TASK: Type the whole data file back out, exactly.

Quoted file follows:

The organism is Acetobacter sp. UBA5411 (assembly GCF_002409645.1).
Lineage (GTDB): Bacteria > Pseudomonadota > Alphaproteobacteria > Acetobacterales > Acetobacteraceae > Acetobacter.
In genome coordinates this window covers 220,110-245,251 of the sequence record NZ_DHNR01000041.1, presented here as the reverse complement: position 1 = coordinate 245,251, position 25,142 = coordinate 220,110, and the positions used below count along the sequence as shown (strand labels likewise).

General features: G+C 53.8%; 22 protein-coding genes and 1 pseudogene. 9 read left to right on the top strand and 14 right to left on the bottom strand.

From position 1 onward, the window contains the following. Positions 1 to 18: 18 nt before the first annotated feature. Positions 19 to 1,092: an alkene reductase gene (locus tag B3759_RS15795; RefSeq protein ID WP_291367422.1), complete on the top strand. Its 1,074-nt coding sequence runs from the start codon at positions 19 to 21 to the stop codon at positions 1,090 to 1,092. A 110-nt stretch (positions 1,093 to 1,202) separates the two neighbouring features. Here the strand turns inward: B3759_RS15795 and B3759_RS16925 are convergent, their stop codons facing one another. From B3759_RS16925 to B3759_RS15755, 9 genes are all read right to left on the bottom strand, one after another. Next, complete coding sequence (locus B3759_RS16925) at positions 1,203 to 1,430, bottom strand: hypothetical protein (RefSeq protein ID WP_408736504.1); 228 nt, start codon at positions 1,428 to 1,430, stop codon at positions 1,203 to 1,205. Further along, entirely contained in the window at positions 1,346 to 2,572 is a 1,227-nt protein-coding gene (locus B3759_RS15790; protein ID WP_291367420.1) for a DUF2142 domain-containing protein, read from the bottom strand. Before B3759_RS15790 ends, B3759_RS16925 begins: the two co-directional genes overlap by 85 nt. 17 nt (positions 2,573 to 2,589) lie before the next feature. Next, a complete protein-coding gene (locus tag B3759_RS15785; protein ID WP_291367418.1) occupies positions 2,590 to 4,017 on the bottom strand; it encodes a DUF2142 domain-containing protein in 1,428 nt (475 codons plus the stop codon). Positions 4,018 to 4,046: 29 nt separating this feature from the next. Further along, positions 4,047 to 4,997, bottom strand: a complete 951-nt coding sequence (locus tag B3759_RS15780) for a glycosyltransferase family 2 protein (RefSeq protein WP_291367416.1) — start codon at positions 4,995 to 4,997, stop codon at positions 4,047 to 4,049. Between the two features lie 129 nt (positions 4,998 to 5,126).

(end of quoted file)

The organism is Acetobacter sp. UBA5411 (assembly GCF_002409645.1).
Lineage (GTDB): Bacteria > Pseudomonadota > Alphaproteobacteria > Acetobacterales > Acetobacteraceae > Acetobacter.
In genome coordinates this window covers 220,110-245,251 of the sequence record NZ_DHNR01000041.1, presented here as the reverse complement: position 1 = coordinate 245,251, position 25,142 = coordinate 220,110, and the positions used below count along the sequence as shown (strand labels likewise).

General features: G+C 53.8%; 22 protein-coding genes and 1 pseudogene. 9 read left to right on the top strand and 14 right to left on the bottom strand.

From position 1 onward, the window contains the following. Positions 1 to 18: 18 nt before the first annotated feature. Positions 19 to 1,092: an alkene reductase gene (locus tag B3759_RS15795; RefSeq protein ID WP_291367422.1), complete on the top strand. Its 1,074-nt coding sequence runs from the start codon at positions 19 to 21 to the stop codon at positions 1,090 to 1,092. A 110-nt stretch (positions 1,093 to 1,202) separates the two neighbouring features. Here the strand turns inward: B3759_RS15795 and B3759_RS16925 are convergent, their stop codons facing one another. From B3759_RS16925 to B3759_RS15755, 9 genes are all read right to left on the bottom strand, one after another. Next, complete coding sequence (locus B3759_RS16925) at positions 1,203 to 1,430, bottom strand: hypothetical protein (RefSeq protein ID WP_408736504.1); 228 nt, start codon at positions 1,428 to 1,430, stop codon at positions 1,203 to 1,205. Further along, entirely contained in the window at positions 1,346 to 2,572 is a 1,227-nt protein-coding gene (locus B3759_RS15790; protein ID WP_291367420.1) for a DUF2142 domain-containing protein, read from the bottom strand. Before B3759_RS15790 ends, B3759_RS16925 begins: the two co-directional genes overlap by 85 nt. 17 nt (positions 2,573 to 2,589) lie before the next feature. Next, a complete protein-coding gene (locus tag B3759_RS15785; protein ID WP_291367418.1) occupies positions 2,590 to 4,017 on the bottom strand; it encodes a DUF2142 domain-containing protein in 1,428 nt (475 codons plus the stop codon). Positions 4,018 to 4,046: 29 nt separating this feature from the next. Further along, positions 4,047 to 4,997, bottom strand: a complete 951-nt coding sequence (locus tag B3759_RS15780) for a glycosyltransferase family 2 protein (RefSeq protein WP_291367416.1) — start codon at positions 4,995 to 4,997, stop codon at positions 4,047 to 4,049. Between the two features lie 129 nt (positions 4,998 to 5,126).